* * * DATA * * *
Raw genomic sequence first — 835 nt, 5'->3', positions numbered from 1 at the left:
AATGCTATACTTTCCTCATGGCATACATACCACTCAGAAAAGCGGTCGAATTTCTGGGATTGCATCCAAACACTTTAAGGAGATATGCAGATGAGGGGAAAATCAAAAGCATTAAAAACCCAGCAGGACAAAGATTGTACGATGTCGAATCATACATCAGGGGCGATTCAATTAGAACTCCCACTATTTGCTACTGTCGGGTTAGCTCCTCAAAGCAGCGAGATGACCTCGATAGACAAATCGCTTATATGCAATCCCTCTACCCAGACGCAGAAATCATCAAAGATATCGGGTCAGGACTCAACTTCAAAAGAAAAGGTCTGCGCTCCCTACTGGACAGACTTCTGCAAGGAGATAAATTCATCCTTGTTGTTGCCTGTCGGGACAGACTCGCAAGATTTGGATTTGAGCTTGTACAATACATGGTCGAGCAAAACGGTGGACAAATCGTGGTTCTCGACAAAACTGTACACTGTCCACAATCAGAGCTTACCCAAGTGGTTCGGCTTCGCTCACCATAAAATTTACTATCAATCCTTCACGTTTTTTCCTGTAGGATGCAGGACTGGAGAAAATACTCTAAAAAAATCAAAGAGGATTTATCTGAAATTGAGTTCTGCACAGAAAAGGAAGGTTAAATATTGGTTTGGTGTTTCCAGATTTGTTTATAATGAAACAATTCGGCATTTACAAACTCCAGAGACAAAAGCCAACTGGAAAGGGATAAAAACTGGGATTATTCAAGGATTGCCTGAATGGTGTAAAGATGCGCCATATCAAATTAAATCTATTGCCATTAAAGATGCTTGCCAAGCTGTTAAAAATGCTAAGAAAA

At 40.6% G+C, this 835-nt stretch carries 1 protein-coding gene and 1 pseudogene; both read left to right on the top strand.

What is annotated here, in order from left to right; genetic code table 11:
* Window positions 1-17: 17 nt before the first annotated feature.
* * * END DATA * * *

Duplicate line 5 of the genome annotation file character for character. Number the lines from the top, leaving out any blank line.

* Window positions 1-17: 17 nt before the first annotated feature.